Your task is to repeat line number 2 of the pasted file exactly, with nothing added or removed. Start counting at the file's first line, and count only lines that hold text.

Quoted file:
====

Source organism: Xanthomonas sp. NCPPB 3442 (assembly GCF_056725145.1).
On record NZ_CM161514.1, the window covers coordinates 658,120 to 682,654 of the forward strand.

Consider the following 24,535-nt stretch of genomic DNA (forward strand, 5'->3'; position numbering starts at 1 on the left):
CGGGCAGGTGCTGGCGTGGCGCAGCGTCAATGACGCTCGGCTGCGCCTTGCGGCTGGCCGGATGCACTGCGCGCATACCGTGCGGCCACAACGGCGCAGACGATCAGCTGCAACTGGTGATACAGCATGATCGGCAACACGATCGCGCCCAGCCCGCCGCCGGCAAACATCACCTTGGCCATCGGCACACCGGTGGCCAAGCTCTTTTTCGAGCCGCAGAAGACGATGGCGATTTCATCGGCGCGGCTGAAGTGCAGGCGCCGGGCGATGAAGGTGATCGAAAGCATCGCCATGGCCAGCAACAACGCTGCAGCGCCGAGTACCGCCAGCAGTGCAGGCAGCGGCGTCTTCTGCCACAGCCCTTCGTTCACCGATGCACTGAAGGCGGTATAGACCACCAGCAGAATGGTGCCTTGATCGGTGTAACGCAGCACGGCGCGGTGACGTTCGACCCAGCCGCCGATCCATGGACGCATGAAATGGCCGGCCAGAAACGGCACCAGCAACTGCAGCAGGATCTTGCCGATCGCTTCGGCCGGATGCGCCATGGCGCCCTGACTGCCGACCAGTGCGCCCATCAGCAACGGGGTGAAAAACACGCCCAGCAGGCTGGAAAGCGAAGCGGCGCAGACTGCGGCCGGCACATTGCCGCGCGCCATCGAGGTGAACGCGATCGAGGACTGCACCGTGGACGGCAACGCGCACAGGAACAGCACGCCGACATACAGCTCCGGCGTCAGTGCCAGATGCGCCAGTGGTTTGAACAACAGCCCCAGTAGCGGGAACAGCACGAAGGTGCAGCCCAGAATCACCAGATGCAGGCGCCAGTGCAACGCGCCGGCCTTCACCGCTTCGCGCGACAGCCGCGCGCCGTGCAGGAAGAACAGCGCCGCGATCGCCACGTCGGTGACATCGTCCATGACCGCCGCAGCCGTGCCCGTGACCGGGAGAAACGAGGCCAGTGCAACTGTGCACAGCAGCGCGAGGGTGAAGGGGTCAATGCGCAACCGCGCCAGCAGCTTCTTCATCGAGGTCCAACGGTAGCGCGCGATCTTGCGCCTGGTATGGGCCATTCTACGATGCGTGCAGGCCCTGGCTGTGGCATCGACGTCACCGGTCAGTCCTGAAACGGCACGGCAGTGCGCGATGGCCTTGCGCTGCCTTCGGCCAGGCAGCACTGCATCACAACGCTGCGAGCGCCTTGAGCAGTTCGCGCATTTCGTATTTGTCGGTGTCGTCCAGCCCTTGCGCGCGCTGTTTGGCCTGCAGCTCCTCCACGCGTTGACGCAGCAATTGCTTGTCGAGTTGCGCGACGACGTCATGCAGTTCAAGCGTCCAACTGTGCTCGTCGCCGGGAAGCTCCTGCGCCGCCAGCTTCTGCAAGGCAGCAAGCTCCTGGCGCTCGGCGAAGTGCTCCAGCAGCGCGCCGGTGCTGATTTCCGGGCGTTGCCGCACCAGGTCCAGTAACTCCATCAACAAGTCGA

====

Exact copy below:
On record NZ_CM161514.1, the window covers coordinates 658,120 to 682,654 of the forward strand.